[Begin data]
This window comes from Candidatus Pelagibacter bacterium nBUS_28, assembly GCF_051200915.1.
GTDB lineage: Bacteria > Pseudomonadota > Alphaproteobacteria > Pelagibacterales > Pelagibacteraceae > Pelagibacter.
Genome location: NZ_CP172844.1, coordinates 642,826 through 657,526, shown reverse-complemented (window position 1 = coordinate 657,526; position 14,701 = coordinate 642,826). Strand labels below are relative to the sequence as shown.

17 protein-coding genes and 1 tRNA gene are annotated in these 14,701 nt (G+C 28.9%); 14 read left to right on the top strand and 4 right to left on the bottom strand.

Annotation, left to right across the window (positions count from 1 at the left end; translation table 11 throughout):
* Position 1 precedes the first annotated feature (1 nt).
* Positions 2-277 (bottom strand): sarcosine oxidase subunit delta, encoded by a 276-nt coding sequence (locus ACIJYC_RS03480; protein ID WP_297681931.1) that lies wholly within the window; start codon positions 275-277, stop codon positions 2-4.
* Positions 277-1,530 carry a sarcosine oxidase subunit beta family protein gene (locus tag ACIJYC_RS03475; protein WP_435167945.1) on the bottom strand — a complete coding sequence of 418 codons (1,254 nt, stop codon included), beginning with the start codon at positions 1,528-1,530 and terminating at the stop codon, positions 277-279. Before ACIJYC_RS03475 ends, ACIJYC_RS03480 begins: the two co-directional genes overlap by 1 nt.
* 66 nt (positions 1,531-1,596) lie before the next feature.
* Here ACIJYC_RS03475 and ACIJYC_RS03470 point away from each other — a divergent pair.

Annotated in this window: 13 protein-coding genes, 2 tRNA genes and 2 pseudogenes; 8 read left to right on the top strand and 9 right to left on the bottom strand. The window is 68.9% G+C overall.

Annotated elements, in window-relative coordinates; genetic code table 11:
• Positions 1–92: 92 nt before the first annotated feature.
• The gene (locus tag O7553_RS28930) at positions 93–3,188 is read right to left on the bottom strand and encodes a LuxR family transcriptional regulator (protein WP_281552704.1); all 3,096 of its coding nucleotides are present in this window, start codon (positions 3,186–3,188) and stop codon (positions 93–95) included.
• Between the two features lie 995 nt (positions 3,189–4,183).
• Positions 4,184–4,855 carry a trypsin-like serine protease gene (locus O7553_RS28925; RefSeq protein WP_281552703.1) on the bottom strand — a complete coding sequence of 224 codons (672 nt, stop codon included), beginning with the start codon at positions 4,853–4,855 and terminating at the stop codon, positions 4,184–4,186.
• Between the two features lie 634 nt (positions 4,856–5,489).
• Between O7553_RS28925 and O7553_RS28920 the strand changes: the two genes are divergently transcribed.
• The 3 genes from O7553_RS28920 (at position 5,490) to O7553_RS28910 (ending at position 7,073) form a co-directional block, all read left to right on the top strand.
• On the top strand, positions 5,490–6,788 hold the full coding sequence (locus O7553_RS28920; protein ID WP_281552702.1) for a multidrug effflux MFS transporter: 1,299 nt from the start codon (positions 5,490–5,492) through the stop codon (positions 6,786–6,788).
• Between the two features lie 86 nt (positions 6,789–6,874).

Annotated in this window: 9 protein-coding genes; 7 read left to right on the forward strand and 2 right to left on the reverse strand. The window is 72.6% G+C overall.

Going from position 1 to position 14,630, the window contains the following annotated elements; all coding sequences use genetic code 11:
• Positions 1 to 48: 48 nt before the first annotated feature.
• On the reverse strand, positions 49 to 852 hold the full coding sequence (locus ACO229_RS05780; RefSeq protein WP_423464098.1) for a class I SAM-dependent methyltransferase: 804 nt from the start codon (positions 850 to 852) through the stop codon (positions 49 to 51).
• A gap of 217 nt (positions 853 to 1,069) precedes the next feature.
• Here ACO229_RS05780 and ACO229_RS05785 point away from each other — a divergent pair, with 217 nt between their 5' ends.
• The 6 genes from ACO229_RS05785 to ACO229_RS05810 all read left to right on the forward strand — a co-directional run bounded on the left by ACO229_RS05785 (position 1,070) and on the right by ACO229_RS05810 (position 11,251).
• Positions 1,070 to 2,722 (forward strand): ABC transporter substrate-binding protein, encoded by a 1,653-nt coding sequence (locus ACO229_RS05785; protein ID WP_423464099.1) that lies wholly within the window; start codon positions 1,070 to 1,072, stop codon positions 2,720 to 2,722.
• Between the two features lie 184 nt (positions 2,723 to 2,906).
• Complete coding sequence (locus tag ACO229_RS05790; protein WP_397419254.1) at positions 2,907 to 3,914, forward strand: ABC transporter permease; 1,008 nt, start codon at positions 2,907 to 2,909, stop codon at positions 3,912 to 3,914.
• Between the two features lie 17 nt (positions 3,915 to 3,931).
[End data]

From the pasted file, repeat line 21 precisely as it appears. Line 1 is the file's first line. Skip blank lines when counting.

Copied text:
• Between the two features lie 86 nt (positions 6,789–6,874).